Left Menu
Development News Edition

Drug delays type 1 diabetes in people at high risk: Study

PTI | Washington DC | Updated: 10-06-2019 16:15 IST | Created: 10-06-2019 16:05 IST
Drug delays type 1 diabetes in people at high risk: Study
Image Credit: Flickr

In a first, scientists have developed a treatment that can delay type 1 diabetes by two or more years among people who are at high risk. The research, published in the New England Journal of Medicine, involved treatment with an anti-CD3 monoclonal antibody (teplizumab).

Researchers from Yale University in the US enrolled 76 participants ages 8-49 who were relatives of people with type 1 diabetes, had at least two types of diabetes-related autoantibodies (proteins made by the immune system), and abnormal glucose (sugar) tolerance. Participants were randomly assigned to either the treatment group, which received a 14-day course of teplizumab or the control group, which received a placebo.

All participants received glucose tolerance tests regularly until the study was completed, or until they developed clinical type 1 diabetes -- whichever came first. During the trial, 72 per cent of people in the control group developed clinical diabetes, compared to only 43 per cent of the teplizumab group.

The median time for people in the control group to develop clinical diabetes was just over 24 months, while those who developed clinical diabetes in the treatment group had a median time of 48 months before progressing to diagnosis. Type 1 diabetes develops when the immune system's T cells mistakenly destroy the body's own insulin-producing beta cells. Insulin is needed to convert glucose into energy. Teplizumab targets T cells to lessen the destruction of beta cells.

"Previous clinical research found that teplizumab effectively slows the loss of beta cells in people with recent onset clinical type 1 diabetes, but the drug had never been tested in people who did not have the clinical disease," said Kevan C Herold, of Yale University. "We wanted to see whether the early intervention would have a benefit for people who are at high risk but do not yet have symptoms of type 1 diabetes," Herold.

The effects of the drug were greatest in the first year after it was given, when 41 per cent of participants developed clinical diabetes, mainly in the placebo group. Many factors, including age, could have contributed to the ability of teplizumab to delay clinical disease since at-risk children and adolescents are known to progress to type 1 diabetes faster than adults.

Faster progression of type 1 diabetes is associated with a highly active immune system, which may explain the impact of immune system-modulating drugs like teplizumab. Other data collected from the trial may help researchers to understand why certain people responded to treatment. Participants who responded to teplizumab tended to have certain autoantibodies and other immune system characteristics.

The research team also cautioned that the study had limitations, including the small number of participants, their lack of ethnic diversity, and that all participants were relatives of people with type 1 diabetes, potentially limiting the ability to translate the study broadly.

(This story has not been edited by Devdiscourse staff and is auto-generated from a syndicated feed.)

Download The Devdiscourse News App for Latest News.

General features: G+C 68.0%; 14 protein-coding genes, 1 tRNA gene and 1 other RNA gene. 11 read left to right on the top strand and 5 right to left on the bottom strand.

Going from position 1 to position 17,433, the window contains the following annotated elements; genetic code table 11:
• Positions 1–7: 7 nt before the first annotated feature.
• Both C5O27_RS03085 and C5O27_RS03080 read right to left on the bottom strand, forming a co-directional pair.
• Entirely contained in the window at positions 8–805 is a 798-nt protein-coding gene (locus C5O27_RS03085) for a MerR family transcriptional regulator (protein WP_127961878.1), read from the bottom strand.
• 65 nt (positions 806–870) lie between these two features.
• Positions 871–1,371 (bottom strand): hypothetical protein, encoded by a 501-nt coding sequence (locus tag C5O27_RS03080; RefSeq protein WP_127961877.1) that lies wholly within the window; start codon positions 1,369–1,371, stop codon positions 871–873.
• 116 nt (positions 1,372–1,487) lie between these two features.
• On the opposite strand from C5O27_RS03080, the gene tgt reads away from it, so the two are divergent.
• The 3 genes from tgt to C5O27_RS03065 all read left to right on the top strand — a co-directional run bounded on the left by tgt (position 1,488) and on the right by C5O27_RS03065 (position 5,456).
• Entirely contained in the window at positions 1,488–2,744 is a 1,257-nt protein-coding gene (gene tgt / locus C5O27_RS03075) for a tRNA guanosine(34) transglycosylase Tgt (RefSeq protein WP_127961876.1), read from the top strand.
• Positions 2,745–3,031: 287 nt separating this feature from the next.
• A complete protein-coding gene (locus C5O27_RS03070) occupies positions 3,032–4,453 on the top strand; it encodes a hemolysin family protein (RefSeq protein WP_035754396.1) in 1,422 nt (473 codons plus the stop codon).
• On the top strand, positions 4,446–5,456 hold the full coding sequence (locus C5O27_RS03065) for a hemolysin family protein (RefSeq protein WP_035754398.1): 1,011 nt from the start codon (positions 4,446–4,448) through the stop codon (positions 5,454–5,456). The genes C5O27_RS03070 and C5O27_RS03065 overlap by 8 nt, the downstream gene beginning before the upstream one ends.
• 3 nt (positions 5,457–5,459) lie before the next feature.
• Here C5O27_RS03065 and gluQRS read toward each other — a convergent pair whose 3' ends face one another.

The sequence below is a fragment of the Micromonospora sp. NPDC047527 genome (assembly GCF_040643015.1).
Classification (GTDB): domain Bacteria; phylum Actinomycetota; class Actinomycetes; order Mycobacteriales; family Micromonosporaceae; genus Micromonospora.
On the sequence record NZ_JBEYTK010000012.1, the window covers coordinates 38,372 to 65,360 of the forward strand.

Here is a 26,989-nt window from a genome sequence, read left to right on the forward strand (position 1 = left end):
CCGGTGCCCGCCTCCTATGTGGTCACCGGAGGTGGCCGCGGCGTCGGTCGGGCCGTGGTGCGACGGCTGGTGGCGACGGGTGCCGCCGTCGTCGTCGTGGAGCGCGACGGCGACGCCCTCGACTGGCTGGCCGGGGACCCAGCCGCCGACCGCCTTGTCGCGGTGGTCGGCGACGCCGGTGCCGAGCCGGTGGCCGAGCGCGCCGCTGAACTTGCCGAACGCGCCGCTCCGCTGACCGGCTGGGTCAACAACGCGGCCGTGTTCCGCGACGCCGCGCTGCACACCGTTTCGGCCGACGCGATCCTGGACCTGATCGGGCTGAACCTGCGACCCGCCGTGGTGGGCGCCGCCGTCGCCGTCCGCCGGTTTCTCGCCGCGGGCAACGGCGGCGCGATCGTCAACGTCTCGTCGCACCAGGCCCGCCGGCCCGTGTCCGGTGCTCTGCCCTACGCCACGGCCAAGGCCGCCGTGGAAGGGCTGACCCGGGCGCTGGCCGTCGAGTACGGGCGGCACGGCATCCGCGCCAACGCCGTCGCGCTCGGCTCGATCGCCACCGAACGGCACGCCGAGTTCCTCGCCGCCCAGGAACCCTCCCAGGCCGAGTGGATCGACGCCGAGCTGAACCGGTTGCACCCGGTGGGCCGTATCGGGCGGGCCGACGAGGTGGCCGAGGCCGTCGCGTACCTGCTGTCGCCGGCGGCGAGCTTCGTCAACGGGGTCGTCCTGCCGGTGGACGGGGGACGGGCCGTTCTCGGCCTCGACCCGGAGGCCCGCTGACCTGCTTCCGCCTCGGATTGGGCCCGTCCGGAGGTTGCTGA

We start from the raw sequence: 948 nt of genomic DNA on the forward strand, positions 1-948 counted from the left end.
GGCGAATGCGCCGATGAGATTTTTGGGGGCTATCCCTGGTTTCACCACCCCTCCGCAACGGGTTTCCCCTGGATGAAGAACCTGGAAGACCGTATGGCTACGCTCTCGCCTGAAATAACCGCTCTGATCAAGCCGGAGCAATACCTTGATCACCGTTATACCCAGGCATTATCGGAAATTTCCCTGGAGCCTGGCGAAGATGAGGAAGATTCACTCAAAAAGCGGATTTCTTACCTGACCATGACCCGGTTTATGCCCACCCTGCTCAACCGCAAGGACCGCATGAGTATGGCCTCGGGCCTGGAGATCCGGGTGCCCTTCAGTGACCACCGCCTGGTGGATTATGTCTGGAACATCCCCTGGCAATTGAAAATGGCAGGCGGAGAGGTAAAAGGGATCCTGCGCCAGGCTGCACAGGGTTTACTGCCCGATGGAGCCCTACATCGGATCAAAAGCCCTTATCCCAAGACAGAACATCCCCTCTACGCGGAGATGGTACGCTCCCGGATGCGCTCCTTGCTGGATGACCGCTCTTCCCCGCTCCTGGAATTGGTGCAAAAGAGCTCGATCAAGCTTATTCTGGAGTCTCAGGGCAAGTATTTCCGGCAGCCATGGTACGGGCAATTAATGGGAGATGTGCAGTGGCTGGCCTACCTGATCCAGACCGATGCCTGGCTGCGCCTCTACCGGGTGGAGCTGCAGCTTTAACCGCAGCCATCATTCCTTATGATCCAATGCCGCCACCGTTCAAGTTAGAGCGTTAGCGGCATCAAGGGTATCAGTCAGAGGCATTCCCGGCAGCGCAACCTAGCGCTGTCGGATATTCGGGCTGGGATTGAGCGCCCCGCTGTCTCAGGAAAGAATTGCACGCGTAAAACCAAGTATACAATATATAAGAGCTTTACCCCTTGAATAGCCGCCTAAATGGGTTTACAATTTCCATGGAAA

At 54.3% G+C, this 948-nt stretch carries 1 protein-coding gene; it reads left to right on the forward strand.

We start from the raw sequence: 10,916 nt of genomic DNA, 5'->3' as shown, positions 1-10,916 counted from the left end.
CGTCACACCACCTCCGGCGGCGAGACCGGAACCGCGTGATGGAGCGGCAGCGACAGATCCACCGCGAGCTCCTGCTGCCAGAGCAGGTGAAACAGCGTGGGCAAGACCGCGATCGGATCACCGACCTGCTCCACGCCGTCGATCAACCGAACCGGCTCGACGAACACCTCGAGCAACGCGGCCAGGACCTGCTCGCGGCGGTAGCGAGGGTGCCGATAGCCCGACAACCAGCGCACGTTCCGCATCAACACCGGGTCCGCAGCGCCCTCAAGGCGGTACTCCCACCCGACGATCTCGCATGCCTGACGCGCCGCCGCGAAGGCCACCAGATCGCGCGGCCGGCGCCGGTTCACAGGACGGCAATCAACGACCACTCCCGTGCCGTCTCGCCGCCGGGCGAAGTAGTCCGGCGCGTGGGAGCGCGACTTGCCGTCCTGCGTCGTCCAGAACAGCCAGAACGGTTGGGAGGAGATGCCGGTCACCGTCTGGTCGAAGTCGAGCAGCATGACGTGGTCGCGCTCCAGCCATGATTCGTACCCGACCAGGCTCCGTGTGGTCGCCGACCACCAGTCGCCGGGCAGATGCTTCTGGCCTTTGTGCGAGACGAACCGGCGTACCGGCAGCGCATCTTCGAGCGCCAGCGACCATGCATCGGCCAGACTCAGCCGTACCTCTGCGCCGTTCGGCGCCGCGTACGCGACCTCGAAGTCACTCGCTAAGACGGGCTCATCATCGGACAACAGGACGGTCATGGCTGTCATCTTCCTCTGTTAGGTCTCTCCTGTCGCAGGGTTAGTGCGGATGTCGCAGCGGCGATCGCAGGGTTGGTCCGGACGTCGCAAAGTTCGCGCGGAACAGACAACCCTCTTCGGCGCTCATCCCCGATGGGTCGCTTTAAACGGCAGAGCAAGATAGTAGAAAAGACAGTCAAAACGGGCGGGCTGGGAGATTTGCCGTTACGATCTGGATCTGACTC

TRENDING

OPINION / BLOG / INTERVIEW

Education post-coronavirus: Schools to rush for more digitalization

Digital education would undoubtedly boom in the post-coronavirus world, supported by educational institutions that have discovered its efficiency during the crisis, but it is still not expected to outshine traditional classroom learning....

Public health care post-COVID 19 to go for revamping, not rebooting

Until now, the economies used to classify healthcare sector under social expenditure. However, the devastation caused by COVID 19 pandemic has upgraded public healthcare on topmost priority and core economic activity for controlling future ...

Coronavirus lockdowns to speed up long-pending revamping of supply chains

With millions of production lines impacted, business disruptions to some extent are unavoidable and the lessons learned from this turbulence will leave an everlasting impact on both global and local levels of supply chains....

COVID 19 to catalyze the redefinition of urban planning and sustainability

Until now the urban planning was focused on mitigation to natural disastrous, climate change, pollution, chronic illness and lifestyle diseases. However, the global pandemic of novel coronavirus is going to change the whole narrative of urb...

Videos

Latest News

COVID-19: Employee of Air India subsidiary tests positive

An employee of the Air Indias ground handling subsidiary has tested positive for novel coronavirus, sources said on Sunday. The female employee of the Air India Air Transport Services Ltd AIATSL has been admitted to the BMC hospital in the ...

Syria declares first coronavirus death

A woman in Syria died on Sunday of the novel coronavirus, the health ministry said, marking the countrys first officially declared death from COVID-19. The woman died as soon as she was admitted to hospital, the health ministry said in a st...

Ten people put into quarantine in Telangana

Ten People in Telangana have been put in quarantine after it was learnt that they attended a religious programme held in New Delhi. One person from Nizamabad, who also attended the same programme, has tested positive for coronavirus.Nirmal ...

Nepal extends lockdown till April 7

The Nepal government on Sunday extended the nationwide lockdown by a week till April 7 to check the spread of coronavirus which has claimed over 31,000 lives across the world so far. In a meeting at the Prime Ministers official residence in...

Give Feedback